Awarded Best Graduate Research Proposal Abstract, Marymount University, 2013
This paper was presented at Marymount University’s Graduate Research Conference on Wednesday, April 10, 2013. Video of presentation available below.
I wrote this essay last winter, and it stemmed from my 1930s American Literature class. Because I associate the Spanish Civil War with the 1930s as a result of my Spanish heritage, I was curious to see what other Americans besides Hemingway had to say about the incidents that occurred in Spain and led up to America’s involvement in WWII. Surprisingly, I encountered one of those rare gaps that is almost as telling in its absence than any information I could have found might be. I discovered that, ostensibly, there were no other literary voices from this time. Of course, this was not true, so I set about discovering poets and authors who did choose to write about the Spanish Civil War, and the list of writers I uncovered was staggering. However, none of those authors have persevered in the literary canon; we simply do not study them. Setting out to prove that we did not study these authors because of the (often political, and often dissenting) content of their work would be unmanageable as a new scholar. Therefore, I had to find a new way into this dilemma that would still allow me to shine the light on this gap in representation. I decided to focus upon authors who are remembered by the literary canon, but whose war writings we do not study. I draw the connection between the three authors–Elizabeth Bishop, Langston Hughes, and Dorothy Parker–as being both politically antagonistic in their writings about the war, but also as going against the gender and racial conventions for authors of this time. Thus, I can still make the argument that keeping out Spanish Civil War writing from the American literary tradition is politically motivated, and still encourage readers to investigate this lack of representation.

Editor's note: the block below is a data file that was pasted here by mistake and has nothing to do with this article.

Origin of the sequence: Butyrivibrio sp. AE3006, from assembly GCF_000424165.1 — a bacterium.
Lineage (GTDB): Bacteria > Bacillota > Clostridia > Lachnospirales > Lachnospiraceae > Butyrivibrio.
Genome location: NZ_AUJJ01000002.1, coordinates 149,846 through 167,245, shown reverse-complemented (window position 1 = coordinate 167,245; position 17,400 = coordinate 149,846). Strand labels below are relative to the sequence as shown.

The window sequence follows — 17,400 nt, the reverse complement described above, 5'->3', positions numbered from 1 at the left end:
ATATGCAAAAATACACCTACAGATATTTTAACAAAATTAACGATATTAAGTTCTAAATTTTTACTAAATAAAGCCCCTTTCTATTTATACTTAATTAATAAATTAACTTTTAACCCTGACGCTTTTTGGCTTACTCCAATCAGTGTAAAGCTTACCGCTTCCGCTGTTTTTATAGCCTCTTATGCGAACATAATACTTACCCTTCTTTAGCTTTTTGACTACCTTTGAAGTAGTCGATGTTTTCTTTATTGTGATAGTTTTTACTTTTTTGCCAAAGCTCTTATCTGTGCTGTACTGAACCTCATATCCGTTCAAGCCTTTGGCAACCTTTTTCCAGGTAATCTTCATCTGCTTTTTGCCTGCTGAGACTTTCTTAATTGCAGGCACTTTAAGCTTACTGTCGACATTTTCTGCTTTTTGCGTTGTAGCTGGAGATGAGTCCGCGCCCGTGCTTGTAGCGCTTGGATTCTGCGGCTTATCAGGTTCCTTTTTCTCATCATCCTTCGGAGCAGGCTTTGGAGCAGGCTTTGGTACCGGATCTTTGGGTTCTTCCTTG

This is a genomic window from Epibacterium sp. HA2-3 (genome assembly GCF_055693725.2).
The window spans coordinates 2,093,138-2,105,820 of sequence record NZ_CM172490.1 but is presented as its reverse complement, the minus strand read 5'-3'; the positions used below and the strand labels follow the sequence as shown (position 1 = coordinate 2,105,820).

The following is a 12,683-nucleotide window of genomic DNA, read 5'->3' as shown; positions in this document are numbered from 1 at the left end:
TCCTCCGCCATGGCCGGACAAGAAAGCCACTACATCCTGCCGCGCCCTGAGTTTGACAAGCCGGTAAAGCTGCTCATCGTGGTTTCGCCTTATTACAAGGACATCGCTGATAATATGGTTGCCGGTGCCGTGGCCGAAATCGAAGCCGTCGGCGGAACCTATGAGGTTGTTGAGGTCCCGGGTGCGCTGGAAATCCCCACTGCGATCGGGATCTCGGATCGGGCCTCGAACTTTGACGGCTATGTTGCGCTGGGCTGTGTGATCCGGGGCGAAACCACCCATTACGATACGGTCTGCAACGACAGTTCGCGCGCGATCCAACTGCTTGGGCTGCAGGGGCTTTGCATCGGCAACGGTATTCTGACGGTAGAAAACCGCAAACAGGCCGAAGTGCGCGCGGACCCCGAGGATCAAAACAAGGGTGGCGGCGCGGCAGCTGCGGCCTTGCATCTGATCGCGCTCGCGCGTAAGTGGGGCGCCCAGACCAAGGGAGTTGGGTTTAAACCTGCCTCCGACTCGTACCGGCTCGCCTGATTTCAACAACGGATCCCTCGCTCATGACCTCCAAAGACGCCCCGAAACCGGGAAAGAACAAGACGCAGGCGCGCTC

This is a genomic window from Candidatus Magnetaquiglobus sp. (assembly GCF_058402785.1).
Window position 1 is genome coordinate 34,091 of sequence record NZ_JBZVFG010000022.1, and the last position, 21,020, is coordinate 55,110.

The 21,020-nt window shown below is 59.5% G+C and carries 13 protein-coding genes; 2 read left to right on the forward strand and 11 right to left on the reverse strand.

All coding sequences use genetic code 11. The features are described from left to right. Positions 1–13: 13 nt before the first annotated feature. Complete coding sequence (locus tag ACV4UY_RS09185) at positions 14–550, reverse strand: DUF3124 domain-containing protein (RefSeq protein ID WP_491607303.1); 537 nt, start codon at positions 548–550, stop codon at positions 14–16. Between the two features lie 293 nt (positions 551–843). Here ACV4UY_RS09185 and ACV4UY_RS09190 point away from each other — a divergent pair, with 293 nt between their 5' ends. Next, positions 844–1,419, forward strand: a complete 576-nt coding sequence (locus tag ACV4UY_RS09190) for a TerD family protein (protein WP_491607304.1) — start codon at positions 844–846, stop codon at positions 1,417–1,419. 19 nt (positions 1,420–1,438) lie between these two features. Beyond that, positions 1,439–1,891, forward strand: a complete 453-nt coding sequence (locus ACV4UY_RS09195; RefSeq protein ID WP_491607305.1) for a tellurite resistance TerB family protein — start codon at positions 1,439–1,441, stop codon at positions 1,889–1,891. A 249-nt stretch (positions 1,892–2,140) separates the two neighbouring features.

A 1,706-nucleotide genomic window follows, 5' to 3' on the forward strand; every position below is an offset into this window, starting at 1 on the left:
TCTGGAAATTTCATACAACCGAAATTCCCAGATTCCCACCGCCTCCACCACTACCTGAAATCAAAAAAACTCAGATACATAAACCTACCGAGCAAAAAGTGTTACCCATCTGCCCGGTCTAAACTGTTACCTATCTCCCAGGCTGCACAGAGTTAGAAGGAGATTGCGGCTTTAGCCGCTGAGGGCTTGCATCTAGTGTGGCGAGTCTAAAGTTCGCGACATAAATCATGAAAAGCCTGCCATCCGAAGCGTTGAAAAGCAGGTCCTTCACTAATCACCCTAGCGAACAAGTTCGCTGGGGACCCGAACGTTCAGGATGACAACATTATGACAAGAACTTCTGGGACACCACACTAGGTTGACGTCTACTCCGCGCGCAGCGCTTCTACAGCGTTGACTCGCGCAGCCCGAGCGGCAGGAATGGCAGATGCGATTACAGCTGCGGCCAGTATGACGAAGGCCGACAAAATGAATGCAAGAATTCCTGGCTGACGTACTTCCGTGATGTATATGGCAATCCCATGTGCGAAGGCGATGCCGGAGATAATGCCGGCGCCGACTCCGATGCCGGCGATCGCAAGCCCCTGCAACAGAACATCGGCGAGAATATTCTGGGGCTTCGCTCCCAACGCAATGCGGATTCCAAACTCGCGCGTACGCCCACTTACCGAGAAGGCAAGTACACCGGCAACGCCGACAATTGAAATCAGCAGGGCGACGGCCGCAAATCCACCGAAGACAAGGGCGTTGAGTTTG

This project dually examines the issue of the literary canon—who is read and why—and reclaiming those voices neglected by the canon; so often in literature, female and other minority writing is discounted, despite the important historical and literary implications of their perspectives. This essay examines the writings produced by American authors in the 1930s regarding the Spanish Civil War. It questions why only the writing of white male authors, such as Ernest Hemingway, remain in the canon, while several other authors are not represented. This study focuses on Langston Hughes, Dorothy Parker, and Elizabeth Bishop, and the aspects of their work that have not been canonized—specifically, their work surrounding the Spanish Civil War. The literary world remembers these writers only through the roles created for minority writers at that time—“witty” Dorothy Parker, “jazz poet” Langston Hughes, and “aesthetic” Elizabeth Bishop. Once these writers attempted to deviate from these niche roles, the literary world rejected that aspect of their work from the canon. This essay seeks to highlight the marginalization of “othered” perspectives in American Literature, illuminate the merit of their contributions to the literary world, and add their voices to the American historical and literary perspective. The only way we can possess a truly representative shared history and celebrate the multiplicity of the American experience is to free these voices and include them in the American narrative.